The subtitle of Descartes’ Third Meditation is “Concerning God, that He exists,” but the meditation doesn’t really originate in the question of God’s existence. It actually begins with an epistemological question, not a theological one. Descartes admits that he “previously admitted many things as wholly certain and evident” that [he] later discovered to be doubtful.” He must therefore interrogate whether/when the “natural light” that is the marker of evident truth is really true. Only then does he turn to asking about the nature and existence of God, as an originator of this “natural light” that makes truths “clear and distinct” so that his understanding can be trusted. Notice that a feeling of certainty, taken by itself, is defective as evidence for Descartes. These interior markers (natural light, clarity and distinctness) need to be perfected to be fully accepted.
Let’s stop for a moment and think about the difference between a meditation and an argument. Although Descartes will make logical arguments for his position, their logical validity will not make them true unless the premises are also recognized as true. Don’t therefore rely on Descartes’ testimony if you are interested in determining the real meaning of his argument. You, the reader must look within yourself and independently verify that the matter is as Descartes reports. So take a look at what Descartes is asking you to verify:
You judge truth/falsity by some natural light, some internal norm resident in feeling. You cannot ultimately ground your assent on an external standard, since in doing so you must have previously judged the external standard to be true. The standard of truth, if there is one, must be one present to your consciousness. Take the most trivial truth you can think of, perhaps the simplest addition problem, 1+1=2, and let me ask you if you doubt it at all. Do you? (Be honest — don’t play sophistical games.) Of course you don’t. Does your certainty have a feeling of its own, or is it just an absence of the the feeling of doubt? Stop and meditate on the question before moving on.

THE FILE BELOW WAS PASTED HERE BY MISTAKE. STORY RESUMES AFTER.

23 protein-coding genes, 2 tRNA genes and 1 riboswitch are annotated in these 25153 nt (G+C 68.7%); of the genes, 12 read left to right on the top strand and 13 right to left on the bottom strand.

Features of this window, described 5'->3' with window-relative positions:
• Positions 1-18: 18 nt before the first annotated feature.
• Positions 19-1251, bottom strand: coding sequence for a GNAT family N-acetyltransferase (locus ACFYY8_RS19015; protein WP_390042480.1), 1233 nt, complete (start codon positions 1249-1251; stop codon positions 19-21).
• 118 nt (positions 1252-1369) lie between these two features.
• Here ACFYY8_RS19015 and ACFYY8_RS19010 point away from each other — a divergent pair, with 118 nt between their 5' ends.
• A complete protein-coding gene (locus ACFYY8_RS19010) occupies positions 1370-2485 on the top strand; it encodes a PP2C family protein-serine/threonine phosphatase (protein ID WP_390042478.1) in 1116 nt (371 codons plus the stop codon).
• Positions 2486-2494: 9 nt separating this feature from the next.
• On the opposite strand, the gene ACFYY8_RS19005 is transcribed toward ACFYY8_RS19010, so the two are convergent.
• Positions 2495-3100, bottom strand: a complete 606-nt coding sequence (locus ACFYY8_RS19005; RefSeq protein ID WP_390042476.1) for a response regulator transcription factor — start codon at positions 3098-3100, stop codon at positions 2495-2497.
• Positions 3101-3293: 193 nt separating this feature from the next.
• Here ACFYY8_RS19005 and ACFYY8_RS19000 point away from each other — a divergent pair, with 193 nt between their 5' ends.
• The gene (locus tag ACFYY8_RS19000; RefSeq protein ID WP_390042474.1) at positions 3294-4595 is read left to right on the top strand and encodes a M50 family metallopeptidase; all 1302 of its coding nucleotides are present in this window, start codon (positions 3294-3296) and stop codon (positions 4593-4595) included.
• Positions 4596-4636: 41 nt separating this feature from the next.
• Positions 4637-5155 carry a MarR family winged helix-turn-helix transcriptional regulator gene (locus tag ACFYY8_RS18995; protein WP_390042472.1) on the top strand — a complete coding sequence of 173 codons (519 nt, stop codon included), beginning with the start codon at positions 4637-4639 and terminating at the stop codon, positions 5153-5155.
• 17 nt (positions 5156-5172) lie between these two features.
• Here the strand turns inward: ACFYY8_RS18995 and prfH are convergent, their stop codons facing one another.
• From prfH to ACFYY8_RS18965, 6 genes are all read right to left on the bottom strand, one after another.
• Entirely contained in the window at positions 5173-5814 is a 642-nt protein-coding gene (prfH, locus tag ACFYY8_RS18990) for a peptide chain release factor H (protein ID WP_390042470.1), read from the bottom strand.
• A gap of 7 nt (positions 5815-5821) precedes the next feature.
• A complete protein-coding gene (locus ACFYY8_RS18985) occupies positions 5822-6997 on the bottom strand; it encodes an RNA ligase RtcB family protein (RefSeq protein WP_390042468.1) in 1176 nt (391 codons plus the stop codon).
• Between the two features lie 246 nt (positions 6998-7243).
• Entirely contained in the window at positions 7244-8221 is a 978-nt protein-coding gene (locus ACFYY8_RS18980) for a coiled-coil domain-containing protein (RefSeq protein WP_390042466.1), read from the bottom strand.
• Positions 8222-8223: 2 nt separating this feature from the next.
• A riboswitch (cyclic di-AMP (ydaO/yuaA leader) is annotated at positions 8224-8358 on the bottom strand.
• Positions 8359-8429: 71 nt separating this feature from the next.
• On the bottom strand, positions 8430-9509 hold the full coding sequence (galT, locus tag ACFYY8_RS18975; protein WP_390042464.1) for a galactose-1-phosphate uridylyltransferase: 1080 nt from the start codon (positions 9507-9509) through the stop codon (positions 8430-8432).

Now, what is different about *you* when you doubt something? Isn’t there a different quality of feeling? Contrast the repose of certainty with the obscurity and confusion of doubt. Certainty is phenomenologically “clear and distinct” and we all accept such a state as a marker of truth: what you cannot doubt must be true. Of course we can raise all kinds of philosophical objections (as Descartes does here courageously), but at least confess to yourself that your grasp of truth relies on some such interior quality. Descartes calls this quality of truth “clear and distinct.” Let that phrase be a token for whatever feeling within yourself constitutes your sense of certainty. Remove your faith in some version of qualitative truth-recognition, and all thinking becomes futile. I will give you a few moments to think this through…
Are you back? Good. Now Descartes wants to know how any of us can trust this inner marker of truth. (Why do *you* trust it?) How can we be confident that it is not false? That it what is at issue in the Third Meditation. If we don’t frame the argument for God’s existence within this epistemological frame, I don’t think we will appreciate what Descartes is up to. His problem must become our problem.
Ok, on to the actual argument for the existence of God. Let me summarize it in syllogistic form and then we will meditate upon it together:
Major Premise: If there is an idea in me that is greater than any I could have produced from my own resources of will and imagination, then that idea comes from outside myself, i.e it is not a product of my own fancy or volition.
Minor Premise: I find an idea of perfection (i.e. God) in me that is beyond what I (being imperfect) could have produced myself.